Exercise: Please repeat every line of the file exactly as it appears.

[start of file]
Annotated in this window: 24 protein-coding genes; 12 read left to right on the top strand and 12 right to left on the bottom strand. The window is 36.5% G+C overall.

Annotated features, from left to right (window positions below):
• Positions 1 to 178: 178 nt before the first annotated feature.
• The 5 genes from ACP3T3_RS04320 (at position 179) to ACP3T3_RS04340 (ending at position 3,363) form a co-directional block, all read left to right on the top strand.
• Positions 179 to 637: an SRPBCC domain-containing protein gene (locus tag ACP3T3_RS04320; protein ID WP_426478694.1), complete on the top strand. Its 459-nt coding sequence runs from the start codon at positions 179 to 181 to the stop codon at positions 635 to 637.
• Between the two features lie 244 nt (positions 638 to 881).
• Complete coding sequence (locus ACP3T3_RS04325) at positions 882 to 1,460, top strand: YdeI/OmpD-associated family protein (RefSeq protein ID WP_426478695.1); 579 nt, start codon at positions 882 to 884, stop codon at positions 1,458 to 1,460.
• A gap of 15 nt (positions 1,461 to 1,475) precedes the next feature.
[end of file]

Annotated in this window: 24 protein-coding genes; 12 read left to right on the top strand and 12 right to left on the bottom strand. The window is 36.5% G+C overall.

Annotated features, from left to right (window positions below):
• Positions 1 to 178: 178 nt before the first annotated feature.
• The 5 genes from ACP3T3_RS04320 (at position 179) to ACP3T3_RS04340 (ending at position 3,363) form a co-directional block, all read left to right on the top strand.
• Positions 179 to 637: an SRPBCC domain-containing protein gene (locus tag ACP3T3_RS04320; protein ID WP_426478694.1), complete on the top strand. Its 459-nt coding sequence runs from the start codon at positions 179 to 181 to the stop codon at positions 635 to 637.
• Between the two features lie 244 nt (positions 638 to 881).
• Complete coding sequence (locus ACP3T3_RS04325) at positions 882 to 1,460, top strand: YdeI/OmpD-associated family protein (RefSeq protein ID WP_426478695.1); 579 nt, start codon at positions 882 to 884, stop codon at positions 1,458 to 1,460.
• A gap of 15 nt (positions 1,461 to 1,475) precedes the next feature.